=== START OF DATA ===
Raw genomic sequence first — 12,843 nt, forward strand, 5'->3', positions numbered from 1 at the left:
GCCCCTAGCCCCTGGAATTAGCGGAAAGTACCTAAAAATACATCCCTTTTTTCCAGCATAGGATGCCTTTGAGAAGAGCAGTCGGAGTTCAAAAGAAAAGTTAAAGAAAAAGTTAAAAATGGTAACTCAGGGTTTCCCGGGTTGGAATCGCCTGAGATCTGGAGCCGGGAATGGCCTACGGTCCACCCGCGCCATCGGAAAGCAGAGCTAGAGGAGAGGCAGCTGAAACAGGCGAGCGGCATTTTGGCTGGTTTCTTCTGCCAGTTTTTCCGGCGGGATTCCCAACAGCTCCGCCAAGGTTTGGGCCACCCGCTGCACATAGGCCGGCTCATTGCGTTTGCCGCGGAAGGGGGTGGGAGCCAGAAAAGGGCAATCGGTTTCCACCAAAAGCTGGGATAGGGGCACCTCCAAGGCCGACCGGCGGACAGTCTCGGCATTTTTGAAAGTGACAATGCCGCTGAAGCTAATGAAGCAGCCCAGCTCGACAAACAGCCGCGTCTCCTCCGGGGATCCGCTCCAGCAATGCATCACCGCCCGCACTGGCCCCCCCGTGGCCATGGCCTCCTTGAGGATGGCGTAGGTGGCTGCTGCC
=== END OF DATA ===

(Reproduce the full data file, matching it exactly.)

Raw genomic sequence first — 12,843 nt, forward strand, 5'->3', positions numbered from 1 at the left:
GCCCCTAGCCCCTGGAATTAGCGGAAAGTACCTAAAAATACATCCCTTTTTTCCAGCATAGGATGCCTTTGAGAAGAGCAGTCGGAGTTCAAAAGAAAAGTTAAAGAAAAAGTTAAAAATGGTAACTCAGGGTTTCCCGGGTTGGAATCGCCTGAGATCTGGAGCCGGGAATGGCCTACGGTCCACCCGCGCCATCGGAAAGCAGAGCTAGAGGAGAGGCAGCTGAAACAGGCGAGCGGCATTTTGGCTGGTTTCTTCTGCCAGTTTTTCCGGCGGGATTCCCAACAGCTCCGCCAAGGTTTGGGCCACCCGCTGCACATAGGCCGGCTCATTGCGTTTGCCGCGGAAGGGGGTGGGAGCCAGAAAAGGGCAATCGGTTTCCACCAAAAGCTGGGATAGGGGCACCTCCAAGGCCGACCGGCGGACAGTCTCGGCATTTTTGAAAGTGACAATGCCGCTGAAGCTAATGAAGCAGCCCAGCTCGACAAACAGCCGCGTCTCCTCCGGGGATCCGCTCCAGCAATGCATCACCGCCCGCACTGGCCCCCCCGTGGCCATGGCCTCCTTGAGGATGGCGTAGGTGGCTGCTGCC